Hansen, S.F. Regulation and risk assessment of nanomaterials – too little, too late? Ph.D. Dissertation. Technical University of Denmark, Kongens Lyngby February 2009.

Chaudhry, Q. Opinion on Titanium Dioxide (nano form). European Commission, Scienti c Committee on Consumer Safety. 2013.

Wang, Y.; Cui, H.; Zhou, J.; Li, F.; Wang, J. Chen, M; Liu, Q. Cytotoxicity, DNA Damage, and Apoptosis Induced by Titanium Dioxide Nanoparticles in Human Non-small Cell Lung Cancer A549 Cells. Environmental Science and Pollution Research 2015, 22(7).

Huerta-Garcia, E.; Perez-Arizti, J.; Marquez- Ramirez, S.; Delgado-Beunrostro, N.;Chirino, Y.; Iglesias, G.; Lopez-Marure, R. Titanium Dioxide Nanoparticles Induce Strong Oxidative Stress and Mitochondrial Damage in Glial Cells. Free Radial Biology and Medicine 2014, 73, 84-94.

Baranova, L.A.; Zhornik, E.v.; Volotovski, I.D. The In uence of Silver and Titanium Dioxide Nanoparticles on the Expression of Genes that Encode Biomarker of In ammation and apoptosis. Biophysics 2015, 60(2), 181-187.

Moon, M.P. FDLI’s First Annual Conference on Nanotechnology Law, Regulation, and Policy. Biotechnology Law Report 2008.

International Center for Technology Assessment.

Citizen Petition to the United States Food and Drug Administration. 2006.

Environment Canada and Health Canada. Consultation Document: Proposed Approach to Address Nanoscale Forms of Substances on the Domestic Substances List, Environment and Climate Change Canada 2015. http://www.ec.gc.ca/lcpe-cepa/default. asp?lang=En&n=1D804F45-1&toc=show (accessed January 5, 2016).

EWG’s Sunscreen Guide, Environmental Working Group.[Online], 2016, 25(6), 289-326.

Heurung, A.R.; Raju, S.I.; Warshaw, E.M. Adverse Reactions to Sunscreen Agents: Epidemiology, Responsible Irritants and Allergens, Clinical Characteristics, and Management. Dermatitis [Online] 2014, 25, 289-326.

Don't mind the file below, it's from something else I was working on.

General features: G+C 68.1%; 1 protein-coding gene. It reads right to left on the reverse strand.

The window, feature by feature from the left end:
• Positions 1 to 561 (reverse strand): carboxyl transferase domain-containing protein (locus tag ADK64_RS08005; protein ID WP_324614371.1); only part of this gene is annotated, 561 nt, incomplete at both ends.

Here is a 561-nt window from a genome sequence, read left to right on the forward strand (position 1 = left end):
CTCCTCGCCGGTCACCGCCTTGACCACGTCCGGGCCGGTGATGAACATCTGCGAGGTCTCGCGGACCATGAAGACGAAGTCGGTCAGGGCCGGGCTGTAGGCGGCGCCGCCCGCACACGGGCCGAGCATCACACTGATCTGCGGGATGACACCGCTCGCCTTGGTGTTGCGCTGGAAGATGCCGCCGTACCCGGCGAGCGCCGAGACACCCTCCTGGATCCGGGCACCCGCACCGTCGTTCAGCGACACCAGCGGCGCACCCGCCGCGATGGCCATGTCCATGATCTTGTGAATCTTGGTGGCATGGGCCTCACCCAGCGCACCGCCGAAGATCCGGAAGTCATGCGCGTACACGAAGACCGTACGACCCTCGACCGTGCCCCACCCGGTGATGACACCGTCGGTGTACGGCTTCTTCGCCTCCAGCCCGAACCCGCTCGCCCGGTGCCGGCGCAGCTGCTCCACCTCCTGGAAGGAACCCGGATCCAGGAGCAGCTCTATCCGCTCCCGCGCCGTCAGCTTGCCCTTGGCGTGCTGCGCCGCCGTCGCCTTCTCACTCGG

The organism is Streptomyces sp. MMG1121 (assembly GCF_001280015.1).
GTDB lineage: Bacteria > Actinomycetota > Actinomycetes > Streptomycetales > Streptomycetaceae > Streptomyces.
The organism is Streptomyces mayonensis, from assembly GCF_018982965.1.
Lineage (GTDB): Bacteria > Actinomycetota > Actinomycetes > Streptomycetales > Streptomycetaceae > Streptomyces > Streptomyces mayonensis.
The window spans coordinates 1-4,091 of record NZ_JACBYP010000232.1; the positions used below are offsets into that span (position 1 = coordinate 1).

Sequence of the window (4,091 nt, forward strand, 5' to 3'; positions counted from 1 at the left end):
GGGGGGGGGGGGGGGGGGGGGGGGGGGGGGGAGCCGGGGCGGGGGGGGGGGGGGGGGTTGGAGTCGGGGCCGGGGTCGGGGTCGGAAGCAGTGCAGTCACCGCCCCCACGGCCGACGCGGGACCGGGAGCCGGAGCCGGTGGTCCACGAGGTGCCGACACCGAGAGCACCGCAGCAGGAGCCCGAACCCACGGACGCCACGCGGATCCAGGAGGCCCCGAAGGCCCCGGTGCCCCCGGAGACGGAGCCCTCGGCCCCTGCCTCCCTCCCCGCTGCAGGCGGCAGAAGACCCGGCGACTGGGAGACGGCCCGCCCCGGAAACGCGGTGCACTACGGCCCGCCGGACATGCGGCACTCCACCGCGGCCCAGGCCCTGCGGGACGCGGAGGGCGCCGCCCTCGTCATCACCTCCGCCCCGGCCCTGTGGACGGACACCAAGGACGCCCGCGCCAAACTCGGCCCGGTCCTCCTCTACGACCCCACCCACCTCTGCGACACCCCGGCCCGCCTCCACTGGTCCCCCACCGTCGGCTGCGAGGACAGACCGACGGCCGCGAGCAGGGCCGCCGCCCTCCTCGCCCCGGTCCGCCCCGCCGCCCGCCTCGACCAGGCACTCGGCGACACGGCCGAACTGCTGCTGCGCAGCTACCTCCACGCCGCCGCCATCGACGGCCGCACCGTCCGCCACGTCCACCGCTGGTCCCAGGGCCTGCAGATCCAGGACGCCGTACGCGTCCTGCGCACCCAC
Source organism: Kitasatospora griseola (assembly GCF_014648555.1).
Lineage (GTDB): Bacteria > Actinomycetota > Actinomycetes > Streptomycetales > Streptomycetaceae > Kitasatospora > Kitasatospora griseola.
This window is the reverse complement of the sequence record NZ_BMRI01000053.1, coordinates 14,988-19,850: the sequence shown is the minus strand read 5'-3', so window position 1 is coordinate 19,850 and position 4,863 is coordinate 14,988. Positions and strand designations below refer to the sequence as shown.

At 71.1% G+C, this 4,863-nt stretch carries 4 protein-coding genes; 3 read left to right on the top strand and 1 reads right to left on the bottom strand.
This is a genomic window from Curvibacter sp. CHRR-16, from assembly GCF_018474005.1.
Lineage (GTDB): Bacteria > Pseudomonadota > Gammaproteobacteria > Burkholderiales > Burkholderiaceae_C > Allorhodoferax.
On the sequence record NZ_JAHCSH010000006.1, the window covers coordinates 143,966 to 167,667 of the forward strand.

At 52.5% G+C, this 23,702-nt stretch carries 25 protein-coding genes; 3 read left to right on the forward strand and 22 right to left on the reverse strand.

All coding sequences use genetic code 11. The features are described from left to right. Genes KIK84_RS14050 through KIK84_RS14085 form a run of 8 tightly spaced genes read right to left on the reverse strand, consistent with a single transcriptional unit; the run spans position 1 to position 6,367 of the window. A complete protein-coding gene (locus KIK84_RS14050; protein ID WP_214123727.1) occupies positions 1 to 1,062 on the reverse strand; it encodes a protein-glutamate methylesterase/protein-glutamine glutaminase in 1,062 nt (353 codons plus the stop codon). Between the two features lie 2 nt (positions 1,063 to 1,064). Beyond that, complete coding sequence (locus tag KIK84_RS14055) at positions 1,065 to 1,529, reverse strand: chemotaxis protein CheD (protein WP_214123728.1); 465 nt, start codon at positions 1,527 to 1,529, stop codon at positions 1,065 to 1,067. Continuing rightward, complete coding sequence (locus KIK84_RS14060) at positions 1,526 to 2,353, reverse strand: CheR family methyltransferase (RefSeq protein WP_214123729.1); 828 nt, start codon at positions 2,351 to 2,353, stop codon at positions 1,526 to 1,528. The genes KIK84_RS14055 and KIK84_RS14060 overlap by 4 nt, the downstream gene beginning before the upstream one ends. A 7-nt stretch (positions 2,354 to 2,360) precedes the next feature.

Neal, C.; Jarvie, H.; Rowland, P.; Lawler, A.; Sleep, D.; Schole eld, P. Titanium in UK rural, agricultural and urban/industrial rivers: Geogenic and anthropogenic colloidal/sub-colloidal sources and the signi cance of within-river retention. Sci. Total Environ 2011, 409 (10), 1843−1853.

Zhang, X.; Sun, H.; Zhang, Z.; Niu, Q.; Chen, Y.; Crittenden, JC. Enhanced bioaccumulation of cadmium in carp in the presence of titanium dioxide nanoparticles. Chemosphere [Online] 2007, 76, 160--166.

Ates, M.; Daniels, J.; Arslan, Z.; Farah, I. Effects of Aqueous Suspensions of Titanium Dioxide Nanoparticles on Artemia salina: Assessment of Nanoparticle Aggregation Accumulation and Toxicity. Environ Monit Assess [Online] 2013, 185, 3339-3348.

Adams, LK.; Lyon DY.; Alvarez, PJ. Comparative Eco-Toxicity of Nanoscale TiO2, SiO2, and ZnO Water Suspensions. Water Res [Online] 2006, 40, 3527-3532.

Ma, H.; Brennan, A.; Diamond, SA. Photocatalytic Reactive Oxygen Species Production and Phototoxicity of Titanium Dioxide Nanoparticles are Dependent on the Solar Ultraviolet Radiation Spectrum. Environ Toxicol Chem [Online] 2012, 31, 2099-2107.

Shi, H.; Magaye, R.; Castranova, V.; Zhao, J. Titanium Dioxide Nanoparticles: a Review of Current Toxicological Data. Particle and Fibre Toxicology [Online] 2013, 10(15).




DOI: https://doi.org/10.13034/jsst.v10i1.113

Refbacks

  • There are currently no refbacks.


Copyright (c) 2017 Journal of Student Science and Technology